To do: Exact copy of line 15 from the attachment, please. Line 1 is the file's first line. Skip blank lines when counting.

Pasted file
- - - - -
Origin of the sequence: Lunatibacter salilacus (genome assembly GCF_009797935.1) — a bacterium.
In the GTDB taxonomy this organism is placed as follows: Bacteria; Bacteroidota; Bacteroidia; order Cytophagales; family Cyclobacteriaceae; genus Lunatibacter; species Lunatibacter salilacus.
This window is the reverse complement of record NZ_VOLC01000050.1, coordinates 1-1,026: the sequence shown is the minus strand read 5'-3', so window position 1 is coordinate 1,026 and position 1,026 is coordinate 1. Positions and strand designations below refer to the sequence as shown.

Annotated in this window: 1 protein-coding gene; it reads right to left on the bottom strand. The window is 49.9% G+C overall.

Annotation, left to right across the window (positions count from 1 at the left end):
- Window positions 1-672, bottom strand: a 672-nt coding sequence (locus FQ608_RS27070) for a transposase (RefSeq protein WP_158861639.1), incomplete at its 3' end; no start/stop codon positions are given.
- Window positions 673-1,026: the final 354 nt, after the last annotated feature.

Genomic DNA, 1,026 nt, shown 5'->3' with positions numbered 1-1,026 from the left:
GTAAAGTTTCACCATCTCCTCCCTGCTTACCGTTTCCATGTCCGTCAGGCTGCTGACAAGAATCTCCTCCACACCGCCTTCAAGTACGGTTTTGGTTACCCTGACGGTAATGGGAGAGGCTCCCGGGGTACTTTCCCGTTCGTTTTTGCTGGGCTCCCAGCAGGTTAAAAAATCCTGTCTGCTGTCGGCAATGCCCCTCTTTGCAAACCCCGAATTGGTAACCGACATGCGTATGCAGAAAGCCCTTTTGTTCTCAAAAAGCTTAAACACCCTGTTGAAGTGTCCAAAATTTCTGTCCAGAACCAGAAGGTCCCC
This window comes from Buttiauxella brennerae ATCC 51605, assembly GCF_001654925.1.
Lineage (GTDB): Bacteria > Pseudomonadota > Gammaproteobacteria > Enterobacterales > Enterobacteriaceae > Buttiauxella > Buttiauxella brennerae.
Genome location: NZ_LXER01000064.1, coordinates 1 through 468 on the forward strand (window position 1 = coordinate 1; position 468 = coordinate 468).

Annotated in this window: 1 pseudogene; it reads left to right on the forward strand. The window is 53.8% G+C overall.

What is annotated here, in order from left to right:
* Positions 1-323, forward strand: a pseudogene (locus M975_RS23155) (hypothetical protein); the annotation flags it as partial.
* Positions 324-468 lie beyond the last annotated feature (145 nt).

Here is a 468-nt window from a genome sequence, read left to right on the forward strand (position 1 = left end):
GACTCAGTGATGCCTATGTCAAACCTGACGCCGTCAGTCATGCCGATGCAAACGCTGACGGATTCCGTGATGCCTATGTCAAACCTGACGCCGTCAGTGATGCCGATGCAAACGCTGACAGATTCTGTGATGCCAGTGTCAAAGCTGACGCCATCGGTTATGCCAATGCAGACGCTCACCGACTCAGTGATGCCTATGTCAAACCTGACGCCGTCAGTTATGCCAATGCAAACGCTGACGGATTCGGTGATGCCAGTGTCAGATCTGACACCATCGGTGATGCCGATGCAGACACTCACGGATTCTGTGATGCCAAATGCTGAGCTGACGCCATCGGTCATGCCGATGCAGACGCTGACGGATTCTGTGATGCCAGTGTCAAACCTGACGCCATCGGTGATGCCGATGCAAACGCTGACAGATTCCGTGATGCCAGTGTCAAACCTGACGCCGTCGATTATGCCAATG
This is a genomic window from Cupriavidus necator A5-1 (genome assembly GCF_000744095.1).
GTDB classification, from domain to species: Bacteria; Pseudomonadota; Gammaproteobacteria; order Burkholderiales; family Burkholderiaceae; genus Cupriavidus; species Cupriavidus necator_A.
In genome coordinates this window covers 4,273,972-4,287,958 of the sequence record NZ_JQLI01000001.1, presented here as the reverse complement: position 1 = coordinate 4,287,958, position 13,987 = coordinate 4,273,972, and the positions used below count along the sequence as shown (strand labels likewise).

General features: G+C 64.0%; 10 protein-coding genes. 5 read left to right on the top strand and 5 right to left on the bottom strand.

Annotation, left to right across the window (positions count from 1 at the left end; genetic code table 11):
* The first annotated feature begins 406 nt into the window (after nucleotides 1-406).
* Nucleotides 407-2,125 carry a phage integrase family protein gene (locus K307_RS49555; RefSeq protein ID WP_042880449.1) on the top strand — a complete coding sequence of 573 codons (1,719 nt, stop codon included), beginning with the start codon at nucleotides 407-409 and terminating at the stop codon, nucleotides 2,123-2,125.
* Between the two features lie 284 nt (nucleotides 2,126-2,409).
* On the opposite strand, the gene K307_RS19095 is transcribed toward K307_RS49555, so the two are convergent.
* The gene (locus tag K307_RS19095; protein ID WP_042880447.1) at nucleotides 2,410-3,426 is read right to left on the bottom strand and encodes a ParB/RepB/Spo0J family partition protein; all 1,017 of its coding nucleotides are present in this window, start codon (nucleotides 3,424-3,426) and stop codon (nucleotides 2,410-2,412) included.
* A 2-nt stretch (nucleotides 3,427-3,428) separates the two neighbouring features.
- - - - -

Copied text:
* Positions 1-323, forward strand: a pseudogene (locus M975_RS23155) (hypothetical protein); the annotation flags it as partial.